Back to basics

One Out of Ten

Peter Hyman <em>Vintage, 392pp, £7.99</em>

ISBN 0099477475

I'm surprised the Prime Minister has not missed Peter Hyman more since he left his post as head of the Downing Street strategic communications unit in autumn 2003. By his own account, Hyman was responsible for (among other things) new Labour's 1997 pledge card and for the infamous "grid" that choreographed, in minute detail, all announcements and appearances by ministers.

Then there is the small matter of the "bog-standard comprehensive", another of Hyman's contributions to the political landscape of the past decade. Some might see it as the ultimate irony - or even punishment - that the man who coined the phrase went to work in just such a school, albeit for a relatively short time.

That phrase, and how it was perceived, became the perfect symbol of the contrasting worlds of the No 10 policy wonk and the lowly classroom assistant at Islington Green, an inner-city comprehensive school in London. The Prime Minister condemned "bog-standard" as over the top but, according to Hyman, privately felt that it offered "some definition". In best wonk-speak, Hyman argues that it was the most "distinct definition" of schools the government had ever achieved. It is unclear quite what that means, although presumably the phrase was meant to highlight the failure of comprehensive schools to embody a high-quality, one-size-fits-all approach to secondary education.

Yet the reality was always more complex. Few comprehensives (outside London anyway) went in for a totally ideological approach on issues such as mixed-ability teaching. Many struggled, just as Islington Green has done in recent years, to achieve the "ideal" mix of pupils learning alongside each other despite different abilities. Without a critical mass of pupils and parents who believe in the value of education, teachers always face an uphill battle. Another problem, again well illustrated by Islington Green, is the disorganised and dishevelled lives of many pupils, making meaningful learning impossible.

Hyman shows how the rarefied realm of Westminster political strategists has little impact on the lives of front-line staff, except as a source of irritation. Touchingly, he comes to recognise how hard change is in practice. In a phrase that should be pinned up on the walls of everyone who works outside schools (including inspectors), he admits that "real delivery is about the grind, not just the grand".

Yet doing the right things, day in and day out, is not the stuff of headlines. And this is the real problem. Politicians promise to deliver on things over which they have little direct control, whether it is test results in schools, waiting lists in hospitals or trains arriving on time.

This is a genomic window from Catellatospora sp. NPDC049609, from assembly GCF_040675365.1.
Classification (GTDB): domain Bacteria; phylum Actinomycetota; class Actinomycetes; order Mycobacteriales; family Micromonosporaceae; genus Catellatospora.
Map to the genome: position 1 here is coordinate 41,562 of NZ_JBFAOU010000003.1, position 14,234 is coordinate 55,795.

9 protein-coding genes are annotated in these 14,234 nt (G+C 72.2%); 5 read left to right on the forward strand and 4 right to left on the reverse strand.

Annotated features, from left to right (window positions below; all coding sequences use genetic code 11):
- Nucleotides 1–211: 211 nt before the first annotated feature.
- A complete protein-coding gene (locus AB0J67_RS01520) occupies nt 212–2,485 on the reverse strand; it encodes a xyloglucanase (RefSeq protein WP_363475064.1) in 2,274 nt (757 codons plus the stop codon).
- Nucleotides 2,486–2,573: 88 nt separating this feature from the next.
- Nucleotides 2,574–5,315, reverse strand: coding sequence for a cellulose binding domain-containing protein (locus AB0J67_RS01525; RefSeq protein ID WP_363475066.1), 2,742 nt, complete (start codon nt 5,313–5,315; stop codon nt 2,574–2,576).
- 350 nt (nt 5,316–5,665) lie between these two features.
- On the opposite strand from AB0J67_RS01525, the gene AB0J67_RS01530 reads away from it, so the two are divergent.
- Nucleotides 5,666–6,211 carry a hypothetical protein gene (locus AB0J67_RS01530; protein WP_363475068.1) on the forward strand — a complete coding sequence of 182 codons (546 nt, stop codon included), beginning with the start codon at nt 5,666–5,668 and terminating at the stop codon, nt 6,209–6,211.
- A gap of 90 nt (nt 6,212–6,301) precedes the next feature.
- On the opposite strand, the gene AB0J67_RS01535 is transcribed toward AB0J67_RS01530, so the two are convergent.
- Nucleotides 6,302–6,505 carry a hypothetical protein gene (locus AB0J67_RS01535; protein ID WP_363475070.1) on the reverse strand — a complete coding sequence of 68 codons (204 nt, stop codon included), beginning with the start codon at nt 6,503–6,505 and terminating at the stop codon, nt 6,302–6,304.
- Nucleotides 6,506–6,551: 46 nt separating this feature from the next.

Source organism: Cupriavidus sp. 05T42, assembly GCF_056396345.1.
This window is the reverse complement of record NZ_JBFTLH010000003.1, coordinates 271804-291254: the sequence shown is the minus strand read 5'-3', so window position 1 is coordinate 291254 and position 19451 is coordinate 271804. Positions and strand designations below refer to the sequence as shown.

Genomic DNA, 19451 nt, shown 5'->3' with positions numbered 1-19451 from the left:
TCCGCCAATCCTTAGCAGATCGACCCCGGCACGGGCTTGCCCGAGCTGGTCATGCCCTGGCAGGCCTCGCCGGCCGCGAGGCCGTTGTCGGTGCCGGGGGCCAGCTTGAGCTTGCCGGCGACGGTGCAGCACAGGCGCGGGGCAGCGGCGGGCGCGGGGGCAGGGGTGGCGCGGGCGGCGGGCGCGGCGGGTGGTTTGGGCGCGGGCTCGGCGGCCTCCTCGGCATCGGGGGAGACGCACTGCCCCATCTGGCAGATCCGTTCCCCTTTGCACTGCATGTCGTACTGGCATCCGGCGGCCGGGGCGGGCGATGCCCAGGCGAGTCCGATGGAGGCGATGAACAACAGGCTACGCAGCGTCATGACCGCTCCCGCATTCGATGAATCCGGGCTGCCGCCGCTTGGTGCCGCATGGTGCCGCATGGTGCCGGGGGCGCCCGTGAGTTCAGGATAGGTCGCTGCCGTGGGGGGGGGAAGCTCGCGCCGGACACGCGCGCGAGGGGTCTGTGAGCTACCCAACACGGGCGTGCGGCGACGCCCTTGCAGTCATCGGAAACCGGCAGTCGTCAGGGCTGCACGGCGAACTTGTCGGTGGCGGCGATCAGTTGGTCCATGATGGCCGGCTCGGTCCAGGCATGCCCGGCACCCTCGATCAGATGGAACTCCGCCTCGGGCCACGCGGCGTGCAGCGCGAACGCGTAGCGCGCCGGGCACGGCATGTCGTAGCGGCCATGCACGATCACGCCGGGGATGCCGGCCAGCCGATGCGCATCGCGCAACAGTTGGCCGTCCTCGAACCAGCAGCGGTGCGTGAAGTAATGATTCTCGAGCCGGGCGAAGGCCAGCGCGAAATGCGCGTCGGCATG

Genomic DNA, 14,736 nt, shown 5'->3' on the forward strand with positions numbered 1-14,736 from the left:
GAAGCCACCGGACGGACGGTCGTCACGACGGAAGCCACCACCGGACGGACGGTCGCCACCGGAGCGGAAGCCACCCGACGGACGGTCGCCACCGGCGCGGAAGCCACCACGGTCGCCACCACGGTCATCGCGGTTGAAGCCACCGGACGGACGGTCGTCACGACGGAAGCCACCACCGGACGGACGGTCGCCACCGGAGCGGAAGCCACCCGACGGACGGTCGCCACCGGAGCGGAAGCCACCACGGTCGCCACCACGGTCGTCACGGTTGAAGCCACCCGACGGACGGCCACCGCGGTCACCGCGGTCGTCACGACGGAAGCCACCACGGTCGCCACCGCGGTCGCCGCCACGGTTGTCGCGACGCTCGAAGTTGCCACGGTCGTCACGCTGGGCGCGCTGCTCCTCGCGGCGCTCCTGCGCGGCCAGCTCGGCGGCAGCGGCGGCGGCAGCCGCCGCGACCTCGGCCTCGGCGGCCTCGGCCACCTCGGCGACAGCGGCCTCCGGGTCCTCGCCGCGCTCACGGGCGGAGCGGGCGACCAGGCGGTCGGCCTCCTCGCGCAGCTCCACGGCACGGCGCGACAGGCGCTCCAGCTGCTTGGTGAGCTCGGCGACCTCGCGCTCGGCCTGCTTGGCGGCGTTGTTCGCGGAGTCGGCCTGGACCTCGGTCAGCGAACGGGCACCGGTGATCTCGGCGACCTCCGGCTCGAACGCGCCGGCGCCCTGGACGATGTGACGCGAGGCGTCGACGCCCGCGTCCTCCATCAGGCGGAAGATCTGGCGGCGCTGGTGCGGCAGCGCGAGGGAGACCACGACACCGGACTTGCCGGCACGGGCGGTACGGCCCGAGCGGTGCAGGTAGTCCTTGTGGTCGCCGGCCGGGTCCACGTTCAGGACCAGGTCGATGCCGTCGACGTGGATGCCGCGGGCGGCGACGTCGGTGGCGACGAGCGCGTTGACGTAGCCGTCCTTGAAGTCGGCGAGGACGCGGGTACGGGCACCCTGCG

It is hardly surprising that, as Hyman plaintively reflects, "delivery proved harder than any of us imagined". That in turn necessitated frenetic activity at the centre, when what really works, as he came to realise at Islington Green, is relentless consistency: school leaders who believe that children should succeed, and teachers who plan meticulously and teach pacy lessons that sweep the youngsters along. It is what good schools have always done and it is what the specialist schools movement is, properly, trying to achieve.

This is where Hyman comes into his own. For whatever kind of strategist he might have been, he has identified, with ruthless clarity, what is most important for youngsters in inner-city schools, in fact all schools. Forget "education, education, education" and instead go for "literacy, literacy, literacy". As Hyman illustrates in a moving account of his struggles with a bright 14-year-old who lacks basic literacy skills, you might as well pack up and go home if the basics have not been covered - which is, in fact, what many do.

It is also interesting that Hyman now strongly advocates additional spending on education. As he rightly points out, there has been huge and sustained investment in school buildings. Perhaps against the better instincts of his former political masters, however, he argues passionately for even more money to spend on inner-city schools, even if that might be at the expense of other priorities, not least appealing to middle-class voters.

This is no old-style, old Labour spending, either. For many youngsters in inner-city schools, Hyman points out, more personal attention might make the difference between success and failure. There is a big gulf between government rhetoric and what needs to be done in practice to change children's lives.

After the high politics and the high drama of urban schooling, a sobering thought remains. Hyman's biggest concern on his first day at Islington Green was not whether he would be able to cope with disruptive youngsters or would be liked by the staff. More than anything else, he did not want to look like an Ofsted inspector. Touche.

David Bell is the chief inspector of schools